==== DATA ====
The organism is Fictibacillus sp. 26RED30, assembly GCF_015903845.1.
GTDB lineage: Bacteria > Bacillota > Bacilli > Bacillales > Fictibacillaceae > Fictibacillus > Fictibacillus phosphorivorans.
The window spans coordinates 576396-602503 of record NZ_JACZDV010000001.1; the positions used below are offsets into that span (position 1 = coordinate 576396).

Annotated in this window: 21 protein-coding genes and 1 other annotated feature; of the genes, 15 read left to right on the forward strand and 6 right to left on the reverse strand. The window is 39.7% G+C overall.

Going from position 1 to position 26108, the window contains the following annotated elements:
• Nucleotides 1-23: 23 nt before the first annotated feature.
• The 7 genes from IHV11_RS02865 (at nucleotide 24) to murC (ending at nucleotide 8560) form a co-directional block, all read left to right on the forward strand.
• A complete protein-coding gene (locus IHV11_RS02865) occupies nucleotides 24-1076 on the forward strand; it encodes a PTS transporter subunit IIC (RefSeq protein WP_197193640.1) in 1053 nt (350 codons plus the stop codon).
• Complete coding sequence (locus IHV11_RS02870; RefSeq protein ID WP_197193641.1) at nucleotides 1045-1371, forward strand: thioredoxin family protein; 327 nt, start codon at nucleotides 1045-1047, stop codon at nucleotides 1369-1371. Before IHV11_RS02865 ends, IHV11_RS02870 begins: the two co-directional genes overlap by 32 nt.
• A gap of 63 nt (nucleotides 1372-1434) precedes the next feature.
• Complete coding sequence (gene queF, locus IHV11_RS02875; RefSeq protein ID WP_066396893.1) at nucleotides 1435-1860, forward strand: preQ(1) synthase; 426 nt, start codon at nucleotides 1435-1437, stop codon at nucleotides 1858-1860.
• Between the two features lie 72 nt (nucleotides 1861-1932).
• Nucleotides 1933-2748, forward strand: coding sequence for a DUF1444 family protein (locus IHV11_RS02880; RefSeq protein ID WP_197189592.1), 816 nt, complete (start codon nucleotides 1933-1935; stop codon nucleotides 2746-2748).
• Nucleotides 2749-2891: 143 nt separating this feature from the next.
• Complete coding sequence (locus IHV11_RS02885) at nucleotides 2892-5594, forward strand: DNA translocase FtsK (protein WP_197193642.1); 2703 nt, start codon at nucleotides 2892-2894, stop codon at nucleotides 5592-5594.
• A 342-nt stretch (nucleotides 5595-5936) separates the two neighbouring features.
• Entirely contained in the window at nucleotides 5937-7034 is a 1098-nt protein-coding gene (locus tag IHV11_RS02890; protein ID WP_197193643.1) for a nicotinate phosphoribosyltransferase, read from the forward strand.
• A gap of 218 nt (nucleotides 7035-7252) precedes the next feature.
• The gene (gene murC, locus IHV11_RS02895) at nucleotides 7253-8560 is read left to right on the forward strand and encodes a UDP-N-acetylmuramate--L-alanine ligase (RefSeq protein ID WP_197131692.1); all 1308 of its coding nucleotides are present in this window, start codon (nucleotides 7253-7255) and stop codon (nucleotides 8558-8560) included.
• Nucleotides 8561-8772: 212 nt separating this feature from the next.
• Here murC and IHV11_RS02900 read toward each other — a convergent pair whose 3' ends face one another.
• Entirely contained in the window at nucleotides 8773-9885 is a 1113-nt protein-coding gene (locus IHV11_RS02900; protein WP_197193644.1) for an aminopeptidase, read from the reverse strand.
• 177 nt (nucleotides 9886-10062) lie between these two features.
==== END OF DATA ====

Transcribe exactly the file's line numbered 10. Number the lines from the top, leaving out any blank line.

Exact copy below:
• A gap of 63 nt (nucleotides 1372-1434) precedes the next feature.